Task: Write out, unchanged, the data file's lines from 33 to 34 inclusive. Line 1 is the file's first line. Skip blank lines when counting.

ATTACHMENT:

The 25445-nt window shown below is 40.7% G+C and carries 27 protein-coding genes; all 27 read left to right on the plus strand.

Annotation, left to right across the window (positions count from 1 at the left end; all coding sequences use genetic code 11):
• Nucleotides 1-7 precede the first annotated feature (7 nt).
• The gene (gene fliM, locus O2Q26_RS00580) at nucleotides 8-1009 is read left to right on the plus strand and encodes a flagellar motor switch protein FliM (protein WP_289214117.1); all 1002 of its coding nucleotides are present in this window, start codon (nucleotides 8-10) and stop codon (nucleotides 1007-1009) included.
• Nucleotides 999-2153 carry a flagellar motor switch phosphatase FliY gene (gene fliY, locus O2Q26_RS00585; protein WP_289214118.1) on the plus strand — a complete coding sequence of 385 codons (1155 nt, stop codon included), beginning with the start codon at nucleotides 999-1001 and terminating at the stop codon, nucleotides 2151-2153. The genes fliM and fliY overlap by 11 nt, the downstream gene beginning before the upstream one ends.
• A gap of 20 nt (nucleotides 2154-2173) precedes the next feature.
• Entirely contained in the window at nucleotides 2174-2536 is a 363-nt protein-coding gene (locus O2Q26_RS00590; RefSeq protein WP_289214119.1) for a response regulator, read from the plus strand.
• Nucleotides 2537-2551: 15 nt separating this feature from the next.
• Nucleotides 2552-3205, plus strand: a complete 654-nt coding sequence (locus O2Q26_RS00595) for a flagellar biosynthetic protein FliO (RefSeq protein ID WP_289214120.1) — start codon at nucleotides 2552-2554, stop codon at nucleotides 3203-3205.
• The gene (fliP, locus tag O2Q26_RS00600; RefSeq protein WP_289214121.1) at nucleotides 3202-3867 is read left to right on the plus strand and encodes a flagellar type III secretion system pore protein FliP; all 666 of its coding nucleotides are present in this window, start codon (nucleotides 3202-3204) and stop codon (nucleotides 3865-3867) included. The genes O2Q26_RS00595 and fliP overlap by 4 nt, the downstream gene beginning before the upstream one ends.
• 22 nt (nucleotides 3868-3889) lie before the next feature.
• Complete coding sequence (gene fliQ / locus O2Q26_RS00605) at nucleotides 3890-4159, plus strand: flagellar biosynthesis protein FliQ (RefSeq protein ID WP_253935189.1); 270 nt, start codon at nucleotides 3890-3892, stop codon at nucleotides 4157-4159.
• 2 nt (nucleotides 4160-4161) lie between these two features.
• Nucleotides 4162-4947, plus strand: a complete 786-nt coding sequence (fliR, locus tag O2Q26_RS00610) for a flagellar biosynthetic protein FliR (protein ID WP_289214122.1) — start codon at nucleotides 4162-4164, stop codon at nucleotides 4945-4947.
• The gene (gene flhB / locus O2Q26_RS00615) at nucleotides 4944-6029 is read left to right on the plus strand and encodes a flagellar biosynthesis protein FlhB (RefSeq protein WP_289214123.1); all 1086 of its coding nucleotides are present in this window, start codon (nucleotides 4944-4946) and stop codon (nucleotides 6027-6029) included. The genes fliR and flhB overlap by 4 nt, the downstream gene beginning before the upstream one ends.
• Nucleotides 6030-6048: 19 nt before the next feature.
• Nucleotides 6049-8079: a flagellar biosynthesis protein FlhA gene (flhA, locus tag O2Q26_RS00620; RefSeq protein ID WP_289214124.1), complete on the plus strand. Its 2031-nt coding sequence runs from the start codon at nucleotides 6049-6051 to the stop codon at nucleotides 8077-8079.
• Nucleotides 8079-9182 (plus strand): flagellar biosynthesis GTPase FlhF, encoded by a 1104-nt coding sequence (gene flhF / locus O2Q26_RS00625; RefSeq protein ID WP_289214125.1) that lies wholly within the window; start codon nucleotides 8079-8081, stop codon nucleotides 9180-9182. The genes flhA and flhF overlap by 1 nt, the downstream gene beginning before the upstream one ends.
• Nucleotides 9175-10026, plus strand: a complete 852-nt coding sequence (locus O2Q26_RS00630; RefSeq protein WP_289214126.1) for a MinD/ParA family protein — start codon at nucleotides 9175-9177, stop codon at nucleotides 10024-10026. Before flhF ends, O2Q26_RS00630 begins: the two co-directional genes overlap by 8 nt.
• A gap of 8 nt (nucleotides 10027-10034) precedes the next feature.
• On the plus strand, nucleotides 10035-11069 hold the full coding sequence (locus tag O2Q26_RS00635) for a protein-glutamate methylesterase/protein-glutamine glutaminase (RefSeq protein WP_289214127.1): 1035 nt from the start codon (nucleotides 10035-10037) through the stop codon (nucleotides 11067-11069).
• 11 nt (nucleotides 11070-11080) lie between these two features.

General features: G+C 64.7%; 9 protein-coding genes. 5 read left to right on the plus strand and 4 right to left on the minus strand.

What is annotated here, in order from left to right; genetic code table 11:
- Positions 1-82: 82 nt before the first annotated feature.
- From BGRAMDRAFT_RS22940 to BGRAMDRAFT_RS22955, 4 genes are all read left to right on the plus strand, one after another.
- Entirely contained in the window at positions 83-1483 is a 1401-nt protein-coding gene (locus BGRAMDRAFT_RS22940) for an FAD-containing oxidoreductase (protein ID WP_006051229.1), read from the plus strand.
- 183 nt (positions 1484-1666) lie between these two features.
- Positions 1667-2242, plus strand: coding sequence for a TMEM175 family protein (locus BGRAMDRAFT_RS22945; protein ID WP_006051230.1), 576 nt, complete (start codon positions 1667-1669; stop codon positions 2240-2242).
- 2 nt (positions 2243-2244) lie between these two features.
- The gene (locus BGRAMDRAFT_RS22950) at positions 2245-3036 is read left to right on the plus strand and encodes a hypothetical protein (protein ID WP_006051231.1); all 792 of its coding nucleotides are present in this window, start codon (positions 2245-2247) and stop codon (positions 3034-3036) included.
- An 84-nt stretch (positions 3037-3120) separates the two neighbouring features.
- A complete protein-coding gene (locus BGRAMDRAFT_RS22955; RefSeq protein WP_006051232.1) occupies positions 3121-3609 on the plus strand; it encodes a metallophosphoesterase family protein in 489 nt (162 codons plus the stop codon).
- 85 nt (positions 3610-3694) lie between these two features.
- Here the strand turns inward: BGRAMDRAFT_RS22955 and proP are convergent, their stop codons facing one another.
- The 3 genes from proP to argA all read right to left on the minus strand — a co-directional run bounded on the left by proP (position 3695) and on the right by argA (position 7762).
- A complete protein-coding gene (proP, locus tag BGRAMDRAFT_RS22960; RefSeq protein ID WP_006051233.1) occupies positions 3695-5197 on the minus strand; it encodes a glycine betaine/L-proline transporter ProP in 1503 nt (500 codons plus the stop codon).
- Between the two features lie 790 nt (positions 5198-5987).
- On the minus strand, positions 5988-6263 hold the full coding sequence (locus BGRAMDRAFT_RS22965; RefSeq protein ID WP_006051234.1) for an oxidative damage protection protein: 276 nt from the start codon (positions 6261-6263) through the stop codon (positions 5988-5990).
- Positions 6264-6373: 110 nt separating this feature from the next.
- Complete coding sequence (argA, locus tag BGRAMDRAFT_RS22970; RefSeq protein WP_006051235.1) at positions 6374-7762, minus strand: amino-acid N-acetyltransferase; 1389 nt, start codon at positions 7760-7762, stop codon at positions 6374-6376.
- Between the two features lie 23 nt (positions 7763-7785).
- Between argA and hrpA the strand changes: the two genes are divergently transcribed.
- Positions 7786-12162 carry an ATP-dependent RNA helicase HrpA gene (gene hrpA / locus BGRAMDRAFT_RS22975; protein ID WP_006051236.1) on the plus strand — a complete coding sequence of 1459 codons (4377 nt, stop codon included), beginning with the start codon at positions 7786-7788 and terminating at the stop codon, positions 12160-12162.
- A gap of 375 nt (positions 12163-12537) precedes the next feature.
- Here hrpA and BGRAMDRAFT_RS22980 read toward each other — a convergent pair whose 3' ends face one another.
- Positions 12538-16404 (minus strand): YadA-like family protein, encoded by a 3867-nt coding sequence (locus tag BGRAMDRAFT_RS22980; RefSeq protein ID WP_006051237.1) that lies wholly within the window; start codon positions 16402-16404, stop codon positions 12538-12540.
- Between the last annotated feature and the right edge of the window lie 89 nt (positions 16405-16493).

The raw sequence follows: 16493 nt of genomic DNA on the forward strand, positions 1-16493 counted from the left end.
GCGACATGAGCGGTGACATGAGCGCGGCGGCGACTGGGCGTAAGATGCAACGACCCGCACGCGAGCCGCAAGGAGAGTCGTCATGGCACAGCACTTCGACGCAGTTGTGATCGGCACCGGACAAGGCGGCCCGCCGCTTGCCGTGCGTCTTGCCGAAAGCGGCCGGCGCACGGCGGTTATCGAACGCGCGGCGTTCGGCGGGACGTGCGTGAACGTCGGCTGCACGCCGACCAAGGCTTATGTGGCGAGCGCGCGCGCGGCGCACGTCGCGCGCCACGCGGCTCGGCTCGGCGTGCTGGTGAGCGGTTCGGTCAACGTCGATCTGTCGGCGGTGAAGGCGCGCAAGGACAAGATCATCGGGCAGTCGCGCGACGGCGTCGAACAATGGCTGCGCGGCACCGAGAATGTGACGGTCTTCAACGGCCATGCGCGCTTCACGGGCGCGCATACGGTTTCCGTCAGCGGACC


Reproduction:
- A complete protein-coding gene (locus BGRAMDRAFT_RS22955; RefSeq protein WP_006051232.1) occupies positions 3121-3609 on the plus strand; it encodes a metallophosphoesterase family protein in 489 nt (162 codons plus the stop codon).
- 85 nt (positions 3610-3694) lie between these two features.